Compared with traditional, centralized power plants, distributed wind energy installations supply power directly to homes, farms, schools, businesses, manufacturing facilities, and communities. Turbines used in these applications can range in size from a few hundred watts to several megawatts. The Energy Department and its Pacific Northwest National Laboratory recently published the 2015 Distributed Wind Market Report, which shows that U.S. wind turbines in distributed applications reached a cumulative installed capacity of more than 934 megawatts from approximately 75,000 turbines—enough to power more than 142,000 average American homes.

One segment of the distributed wind industry involves wind turbines deployed in the built environment: in, on, or near buildings. The built-environment wind turbine niche of the wind industry is still developing and is relatively less mature than the utility-scale wind or traditional distributed wind sectors. The Energy Department's National Renewable Energy Laboratory recently published Deployment of Wind Turbines in the Built Environment: Risks, Lessons, and Recommended Practices, a report that investigates the current state of the BEWT industry by reviewing available literature on BEWT projects as well as interviewing project owners on their experiences deploying and operating the technology.

Audio and text versions of the webinar are available (MP4 38.8 MB). Download Windows Media Player. Time: 00:45:11. Text Version.

Download the presentations:
2015 Distributed Wind Market Report Presentation
Built-Environment Report Summary for WINDExchange

Energy Department's Wind Industry Update: A WINDExchange Webinar

Sept. 21, 2016

The United States ranks second in the world for wind power capacity and remains first in the world for electricity generated from wind power, according to the 2015 Wind Technologies Market Report released by the Energy Department and its Lawrence Berkeley National Laboratory. Total installed wind power capacity from turbines rated at more than 100 kilowatts in the United States grew at an impressive rate of 12% in 2015 and stands at nearly 74 gigawatts, meeting an estimated 5.6% of U.S. end-use electricity demand in an average year. The nearly 8.6 gigawatts of capacity installed during 2015—representing more new deployment than any other electricity source—is a 77% increase over total installations in 2014. The report also finds that wind energy continues to be sold at attractive prices through power purchase agreements, making this renewable energy source fully cost-competitive with traditional power sources in many parts of the United States. In fact, wind generated a total of more than 190 million megawatt hours of electricity in 2015—enough to power more than 19 million average U.S. homes and save the equivalent of more than 130 million metric tons of carbon dioxide in 2015.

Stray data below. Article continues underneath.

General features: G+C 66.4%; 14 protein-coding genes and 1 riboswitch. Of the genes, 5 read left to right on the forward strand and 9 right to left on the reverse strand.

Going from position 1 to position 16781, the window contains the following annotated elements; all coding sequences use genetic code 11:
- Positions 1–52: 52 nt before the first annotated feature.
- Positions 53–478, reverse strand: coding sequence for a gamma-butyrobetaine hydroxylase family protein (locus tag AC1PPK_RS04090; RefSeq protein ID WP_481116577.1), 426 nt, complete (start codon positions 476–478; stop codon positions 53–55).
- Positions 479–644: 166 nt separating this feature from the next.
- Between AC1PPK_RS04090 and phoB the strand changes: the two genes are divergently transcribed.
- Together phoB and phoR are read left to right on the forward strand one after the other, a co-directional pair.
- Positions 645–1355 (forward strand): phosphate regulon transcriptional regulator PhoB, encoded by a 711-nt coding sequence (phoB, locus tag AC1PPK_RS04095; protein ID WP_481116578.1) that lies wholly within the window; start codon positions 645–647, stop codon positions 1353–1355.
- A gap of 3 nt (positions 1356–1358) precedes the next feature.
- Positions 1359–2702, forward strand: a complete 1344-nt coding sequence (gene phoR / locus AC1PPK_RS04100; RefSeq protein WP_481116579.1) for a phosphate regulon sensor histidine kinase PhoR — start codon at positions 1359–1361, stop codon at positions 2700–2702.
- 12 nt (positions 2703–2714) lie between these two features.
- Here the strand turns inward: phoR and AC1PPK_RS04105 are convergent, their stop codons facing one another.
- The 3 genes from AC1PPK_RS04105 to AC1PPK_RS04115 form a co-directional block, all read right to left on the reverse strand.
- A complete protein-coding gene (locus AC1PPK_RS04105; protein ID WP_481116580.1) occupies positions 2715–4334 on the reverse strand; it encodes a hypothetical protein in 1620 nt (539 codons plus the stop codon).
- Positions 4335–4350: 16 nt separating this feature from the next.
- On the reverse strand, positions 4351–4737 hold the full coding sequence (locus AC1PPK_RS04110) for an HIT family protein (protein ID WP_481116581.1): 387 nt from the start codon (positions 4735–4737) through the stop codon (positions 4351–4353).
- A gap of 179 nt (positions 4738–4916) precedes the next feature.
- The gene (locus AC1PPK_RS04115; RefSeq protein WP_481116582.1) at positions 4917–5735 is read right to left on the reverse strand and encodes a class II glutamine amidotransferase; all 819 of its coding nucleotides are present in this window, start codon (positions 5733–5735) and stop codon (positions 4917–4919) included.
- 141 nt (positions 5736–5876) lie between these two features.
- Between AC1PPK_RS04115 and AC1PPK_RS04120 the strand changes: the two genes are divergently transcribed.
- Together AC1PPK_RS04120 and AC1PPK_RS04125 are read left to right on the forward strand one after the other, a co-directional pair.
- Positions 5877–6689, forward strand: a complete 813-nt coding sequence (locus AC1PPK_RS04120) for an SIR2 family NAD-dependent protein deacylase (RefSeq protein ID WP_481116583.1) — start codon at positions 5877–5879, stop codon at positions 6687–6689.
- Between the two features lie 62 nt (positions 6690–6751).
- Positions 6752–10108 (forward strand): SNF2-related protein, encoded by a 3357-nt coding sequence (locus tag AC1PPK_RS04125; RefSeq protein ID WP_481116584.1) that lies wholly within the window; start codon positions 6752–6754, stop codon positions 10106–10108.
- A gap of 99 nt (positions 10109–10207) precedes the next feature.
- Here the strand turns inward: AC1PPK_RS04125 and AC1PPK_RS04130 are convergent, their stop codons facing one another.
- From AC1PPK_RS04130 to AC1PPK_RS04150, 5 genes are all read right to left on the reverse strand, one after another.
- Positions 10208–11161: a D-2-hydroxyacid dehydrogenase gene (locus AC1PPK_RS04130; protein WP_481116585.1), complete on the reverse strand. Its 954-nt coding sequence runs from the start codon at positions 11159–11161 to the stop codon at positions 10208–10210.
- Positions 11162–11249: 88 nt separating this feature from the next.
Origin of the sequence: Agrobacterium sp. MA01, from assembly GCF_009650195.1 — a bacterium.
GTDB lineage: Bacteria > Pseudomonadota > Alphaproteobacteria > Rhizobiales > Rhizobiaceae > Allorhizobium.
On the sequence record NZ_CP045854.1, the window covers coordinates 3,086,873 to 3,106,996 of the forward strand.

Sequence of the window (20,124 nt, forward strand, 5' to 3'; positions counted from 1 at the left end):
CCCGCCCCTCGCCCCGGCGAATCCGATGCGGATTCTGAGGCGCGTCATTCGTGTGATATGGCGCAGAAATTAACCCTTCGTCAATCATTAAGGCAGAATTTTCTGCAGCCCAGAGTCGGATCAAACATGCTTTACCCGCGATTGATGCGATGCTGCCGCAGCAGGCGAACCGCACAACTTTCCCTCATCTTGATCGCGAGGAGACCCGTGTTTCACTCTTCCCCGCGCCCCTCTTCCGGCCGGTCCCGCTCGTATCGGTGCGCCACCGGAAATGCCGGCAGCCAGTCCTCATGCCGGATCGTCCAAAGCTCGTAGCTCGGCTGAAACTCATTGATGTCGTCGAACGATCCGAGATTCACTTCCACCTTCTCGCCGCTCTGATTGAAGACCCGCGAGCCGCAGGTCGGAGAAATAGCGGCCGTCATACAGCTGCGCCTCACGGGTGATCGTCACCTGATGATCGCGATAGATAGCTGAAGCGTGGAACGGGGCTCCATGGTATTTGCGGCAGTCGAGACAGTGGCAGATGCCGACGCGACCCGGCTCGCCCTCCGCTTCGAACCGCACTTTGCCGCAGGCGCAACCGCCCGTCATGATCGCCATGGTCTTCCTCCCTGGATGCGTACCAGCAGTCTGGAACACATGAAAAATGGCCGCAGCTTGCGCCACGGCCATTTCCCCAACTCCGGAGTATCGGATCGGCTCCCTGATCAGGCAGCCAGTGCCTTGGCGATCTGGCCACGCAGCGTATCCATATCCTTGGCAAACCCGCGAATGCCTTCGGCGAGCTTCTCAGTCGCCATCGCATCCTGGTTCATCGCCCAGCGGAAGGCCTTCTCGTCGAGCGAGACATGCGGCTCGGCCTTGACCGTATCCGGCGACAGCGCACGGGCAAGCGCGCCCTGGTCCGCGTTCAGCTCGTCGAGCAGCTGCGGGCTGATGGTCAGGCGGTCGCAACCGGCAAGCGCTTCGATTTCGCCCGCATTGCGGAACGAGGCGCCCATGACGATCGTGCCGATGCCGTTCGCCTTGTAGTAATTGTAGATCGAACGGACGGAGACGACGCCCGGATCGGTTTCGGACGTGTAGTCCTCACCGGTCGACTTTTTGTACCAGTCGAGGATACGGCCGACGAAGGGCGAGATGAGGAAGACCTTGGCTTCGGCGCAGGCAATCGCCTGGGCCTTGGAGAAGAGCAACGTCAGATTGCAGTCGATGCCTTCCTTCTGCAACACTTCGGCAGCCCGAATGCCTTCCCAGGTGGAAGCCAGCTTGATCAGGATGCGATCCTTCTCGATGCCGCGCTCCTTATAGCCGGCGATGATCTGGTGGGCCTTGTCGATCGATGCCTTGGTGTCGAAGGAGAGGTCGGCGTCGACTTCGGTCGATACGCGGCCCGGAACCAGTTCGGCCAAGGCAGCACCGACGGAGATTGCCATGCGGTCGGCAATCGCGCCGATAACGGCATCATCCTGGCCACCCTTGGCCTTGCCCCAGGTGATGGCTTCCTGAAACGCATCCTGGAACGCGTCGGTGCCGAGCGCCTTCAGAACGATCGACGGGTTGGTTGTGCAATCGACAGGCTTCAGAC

The report also illustrates how the U.S. wind industry has positively impacted the American workforce by currently supporting 88,000 jobs related to development, siting, manufacturing, transportation, and other industries—an increase of 15,000 jobs in 2015.

Audio and text versions of the webinar are available (MP4 49.5 MB). Download Windows Media Player. Time: 00:53:40. Text Version.

Download the presentation:
2015 Wind Market Report Presentation

Wind Permitting Toolkit and Model Zoning Ordinance: A WINDExchange Webinar

March 16, 2016

The permitting process for wind energy projects can vary greatly from county to county, and this lack of uniformity often leads to inefficiencies for permitting agencies and their constituents.

Mia Devine, project manager at Northwest SEED, presented the new Wind Permitting Toolkit. The toolkit provides information on how jurisdictions can standardize their zoning regulations and permitting processes to ensure safe and cost-effective wind energy development that is appropriate for their communities. The toolkit includes examples of incorporating wind energy into comprehensive plans and a model zoning ordinance.

Dana Peck, executive director at the Greater Goldendale Chamber of Commerce, shared a rural county's experience on creating a programmatic environmental impact statement and related planning changes to shape renewable energy project permitting and the subsequent development of 1.2 gigawatts of wind projects, which doubled the county tax base and underpinned the financial viability of many ranching families.

Padma Kasthurirangan, vice president of Niagara Wind & Solar, Inc., presented two case studies that explained how certain tools have positively impacted the permitting process in the state of New York. With 62 counties and 932 towns with home-rule law, it is challenging to permit almost anything in New York. Small wind permitting is made more complex by a lack of awareness about the industry and applicable standards, resulting in small wind projects challenged to meet the requirements. Niagara Wind & Solar focuses on distributed wind for farms, primarily because of siting and relative permitting ease, and has had some success with the tools developed in the Distributed Wind Energy Association's Permitting & Zoning Committee.

Audio and text versions of the webinar are available (MP4 45.4 MB). Download Windows Media Player. Time: 01:04:38. Text Version.

Download the presentations:

Wind Permit Toolkit

Putting Community Input First—Planning for Renewable Energy Development

Distributed Wind Permitting & Zoning in NY